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Given the premiums you pay for home insurance, you’d hope you could make a claim without having to brace for a rate increase. But that’s not the case in many states, according to a study by the Rutgers Center for Risk and Responsibility.
Researchers evaluated states on how well they protect customers from rate hikes or policy nonrenewals after home insurance claims, a practice known as “use it and lose it.”
Findings at a glance
Only Rhode Island and Texas received five stars, the highest score. In these states, policyholders won’t face improper price increases or nonrenewals after making a single claim, according to the Rutgers report. And they won't be unduly penalized for inquiring about filing a claim or making a claim that paid nothing — actions that can lead to higher rates in other states.
Seven states and the District of Columbia received a rating of either four or four-and-a-half stars
21 states received a one-star rating
18 states have don't have laws that combat “use it and lose it” practices, the report says
The five-star standard for home insurers
The state rankings are part of a project that proposes standards for insurers called Essential Protections for Policyholders. It was created by Rutgers with help from consumer advocacy group United Policyholders.
For instance, researchers suggest insurers should be prevented from not renewing policies or increasing rates for home insurance customers who:
File only one claim in a three-year span
Make a claim that doesn't result in settlement money
Inquire about making a claim, but don’t actually do it
File a single claim due to weather-related damage or a natural disaster even if they've recently filed other types of claims
Using these standards as their high-water mark, researchers ranked every state's home insurance laws.
Best and worst states for home insurance regulation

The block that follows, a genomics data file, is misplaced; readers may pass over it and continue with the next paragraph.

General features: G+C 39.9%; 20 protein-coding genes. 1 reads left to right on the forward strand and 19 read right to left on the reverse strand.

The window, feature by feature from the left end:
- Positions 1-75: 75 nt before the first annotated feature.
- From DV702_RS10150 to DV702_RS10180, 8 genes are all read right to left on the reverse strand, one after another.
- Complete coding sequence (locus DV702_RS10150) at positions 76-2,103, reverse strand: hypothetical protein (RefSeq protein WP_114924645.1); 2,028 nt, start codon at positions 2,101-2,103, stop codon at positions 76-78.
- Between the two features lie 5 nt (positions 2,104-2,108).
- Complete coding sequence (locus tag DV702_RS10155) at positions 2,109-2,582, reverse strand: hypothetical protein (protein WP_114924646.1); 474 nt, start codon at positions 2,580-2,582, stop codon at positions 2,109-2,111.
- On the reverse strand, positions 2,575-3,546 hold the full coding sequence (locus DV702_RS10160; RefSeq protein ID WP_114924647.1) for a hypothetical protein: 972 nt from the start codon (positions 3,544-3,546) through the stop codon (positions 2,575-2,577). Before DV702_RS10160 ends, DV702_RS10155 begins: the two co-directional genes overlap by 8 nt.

Nine states and the District of Columbia received a rating of four stars or better.
Best states for laws against "USe It and Lose It"
THE REST OF THE LIST
Source: Rutgers Center for Risk and Responsibility
Those living in lower-rated states could face:
A home insurance rate increase because they asked a question about coverage
Rate increases after claims even if the insurer paid nothing
Nonrenewal of a policy or a rate increase after filing a single claim
Nonrenewal of a policy or a rate increase after claims related to a natural disaster
Claim frequency on the decline
Insurance companies track customer claims in a shared database called CLUE, or the Comprehensive Loss Underwriting Exchange. That means other insurers will see your past claims if you decide to shop for a new company — and you could face higher rates. Given that prospect, many policyholders may decide making a claim is simply not worth it, even if the damage would be covered by their policies, Rutgers says.
The overall frequency of home insurance claims dipped by about 40% between 2010 and 2015, based partly on fewer wind and fire claims, according to the 2016 LexisNexis Home Trends Report. This has contributed to a 30% reduction in the amount insurers spent on paying claims in the same span.
Essential Protections for Policyholders outlines a standard of treatment among insurers that could encourage customer trust. It remains to be seen whether states heed that advice.